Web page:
China: Labour Regulation
This page was last updated on 15 July 2019.
China has a huge population, abundant labour resources and a relatively low level of wages. The Chinese work force is of a relatively high quality. Generally speaking, overseas-funded enterprises set up in China are satisfied with the quality of Chinese workers and technicians.
Representative offices can employ foreign staff, who will require employment visas and residence permits. They will be subject to tax on China-sourced income (unless they are in the country for less than 90 days a year, or 183 days if a tax treaty applies), and after five years will be taxed on their worldwide income.
Local staff can also be employed, but not directly. They have to be provided by a 'labour service organisation' licensed by the Ministry of Labour and Social Security. However, the RO is responsible for paying taxes due in respect of Chinese employees.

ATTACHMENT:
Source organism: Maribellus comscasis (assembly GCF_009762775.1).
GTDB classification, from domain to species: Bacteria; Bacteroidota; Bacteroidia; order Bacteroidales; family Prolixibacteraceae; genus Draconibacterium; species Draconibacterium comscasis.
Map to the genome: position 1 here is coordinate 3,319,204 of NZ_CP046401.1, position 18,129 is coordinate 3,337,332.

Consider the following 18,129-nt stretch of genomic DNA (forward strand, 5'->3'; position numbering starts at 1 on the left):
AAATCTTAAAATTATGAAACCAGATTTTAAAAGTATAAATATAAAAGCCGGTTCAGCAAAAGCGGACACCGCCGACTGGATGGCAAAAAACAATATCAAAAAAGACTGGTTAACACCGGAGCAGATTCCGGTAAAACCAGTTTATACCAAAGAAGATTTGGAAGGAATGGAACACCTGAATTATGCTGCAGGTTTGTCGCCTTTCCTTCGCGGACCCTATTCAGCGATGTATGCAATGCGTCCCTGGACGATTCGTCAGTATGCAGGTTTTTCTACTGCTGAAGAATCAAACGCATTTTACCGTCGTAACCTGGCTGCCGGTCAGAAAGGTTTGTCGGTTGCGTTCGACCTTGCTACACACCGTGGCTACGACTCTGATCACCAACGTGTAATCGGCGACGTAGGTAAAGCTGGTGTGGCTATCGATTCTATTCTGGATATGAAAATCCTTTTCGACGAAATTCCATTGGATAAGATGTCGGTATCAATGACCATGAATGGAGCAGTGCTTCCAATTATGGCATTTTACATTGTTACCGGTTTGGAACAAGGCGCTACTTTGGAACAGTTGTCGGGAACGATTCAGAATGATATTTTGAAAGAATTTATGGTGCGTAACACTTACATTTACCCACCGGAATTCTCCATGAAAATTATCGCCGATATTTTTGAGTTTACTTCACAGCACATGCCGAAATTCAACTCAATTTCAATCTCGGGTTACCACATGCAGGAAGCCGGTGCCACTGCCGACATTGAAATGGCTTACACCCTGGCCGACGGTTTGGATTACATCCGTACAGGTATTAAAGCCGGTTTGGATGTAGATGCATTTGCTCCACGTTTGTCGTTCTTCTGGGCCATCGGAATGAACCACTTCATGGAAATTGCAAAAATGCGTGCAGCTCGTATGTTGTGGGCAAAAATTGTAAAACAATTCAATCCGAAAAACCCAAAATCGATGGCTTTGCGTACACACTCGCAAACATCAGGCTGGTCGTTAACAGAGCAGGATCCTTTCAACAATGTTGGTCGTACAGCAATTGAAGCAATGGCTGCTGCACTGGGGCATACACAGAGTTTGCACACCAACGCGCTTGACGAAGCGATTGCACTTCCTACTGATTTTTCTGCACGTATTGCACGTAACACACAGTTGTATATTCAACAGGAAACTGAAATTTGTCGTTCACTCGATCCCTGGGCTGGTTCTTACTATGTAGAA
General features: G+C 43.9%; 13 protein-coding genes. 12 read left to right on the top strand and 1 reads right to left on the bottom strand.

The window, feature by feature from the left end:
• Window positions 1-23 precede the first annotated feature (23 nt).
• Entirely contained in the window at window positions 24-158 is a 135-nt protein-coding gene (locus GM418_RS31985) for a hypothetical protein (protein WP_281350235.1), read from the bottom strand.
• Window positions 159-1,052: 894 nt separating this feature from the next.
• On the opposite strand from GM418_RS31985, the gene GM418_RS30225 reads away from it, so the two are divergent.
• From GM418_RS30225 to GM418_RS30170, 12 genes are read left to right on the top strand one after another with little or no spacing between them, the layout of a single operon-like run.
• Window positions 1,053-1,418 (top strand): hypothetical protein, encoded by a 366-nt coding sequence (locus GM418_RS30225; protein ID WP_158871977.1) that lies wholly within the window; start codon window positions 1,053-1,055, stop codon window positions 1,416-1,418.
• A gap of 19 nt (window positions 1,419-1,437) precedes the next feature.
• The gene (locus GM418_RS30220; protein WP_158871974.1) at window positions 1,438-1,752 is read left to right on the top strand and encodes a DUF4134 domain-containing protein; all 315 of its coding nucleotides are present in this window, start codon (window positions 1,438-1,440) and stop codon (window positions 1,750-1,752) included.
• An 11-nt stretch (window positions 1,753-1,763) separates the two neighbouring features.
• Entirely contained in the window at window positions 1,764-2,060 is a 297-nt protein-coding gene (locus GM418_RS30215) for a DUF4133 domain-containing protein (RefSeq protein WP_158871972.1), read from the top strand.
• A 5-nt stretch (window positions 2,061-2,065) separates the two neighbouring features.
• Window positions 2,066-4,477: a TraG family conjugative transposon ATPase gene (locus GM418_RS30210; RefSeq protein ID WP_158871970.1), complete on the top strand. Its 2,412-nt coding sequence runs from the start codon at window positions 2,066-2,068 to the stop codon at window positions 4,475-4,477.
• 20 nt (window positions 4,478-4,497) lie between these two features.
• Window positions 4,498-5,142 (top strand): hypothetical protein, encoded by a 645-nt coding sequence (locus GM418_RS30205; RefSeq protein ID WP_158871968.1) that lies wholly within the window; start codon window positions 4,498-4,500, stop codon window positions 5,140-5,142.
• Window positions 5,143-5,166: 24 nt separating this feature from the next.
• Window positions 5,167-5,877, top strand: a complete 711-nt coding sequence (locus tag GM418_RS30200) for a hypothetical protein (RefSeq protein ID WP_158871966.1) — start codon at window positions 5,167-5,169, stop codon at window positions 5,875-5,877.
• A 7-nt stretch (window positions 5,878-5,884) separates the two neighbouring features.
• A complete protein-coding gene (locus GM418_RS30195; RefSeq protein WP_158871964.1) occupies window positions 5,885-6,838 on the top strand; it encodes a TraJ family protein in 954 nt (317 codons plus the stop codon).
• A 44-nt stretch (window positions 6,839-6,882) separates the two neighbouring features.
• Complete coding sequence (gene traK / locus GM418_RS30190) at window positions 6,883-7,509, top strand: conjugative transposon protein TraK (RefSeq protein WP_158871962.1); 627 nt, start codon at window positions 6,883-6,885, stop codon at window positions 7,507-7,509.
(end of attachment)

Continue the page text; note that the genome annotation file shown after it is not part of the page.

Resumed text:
Wholly foreign owned enterprises (WFOEs) and foreign invested commercial enterprises (FICEs) on the other hand can employ Chinese staff directly if they choose to. Individual labour contracts are required and must be submitted for approval to the local labour bureau.
Managing a Chinese workforce needs to take into account any conflicts between the individualistic Western ethos and the more collective Chinese culture. Local staff will typically need to be made aware of free market principles and the rule of law. Conversely, Western managers will need to accept collective principles and dilute their individualistic attitudes if staff morale is not to be damaged.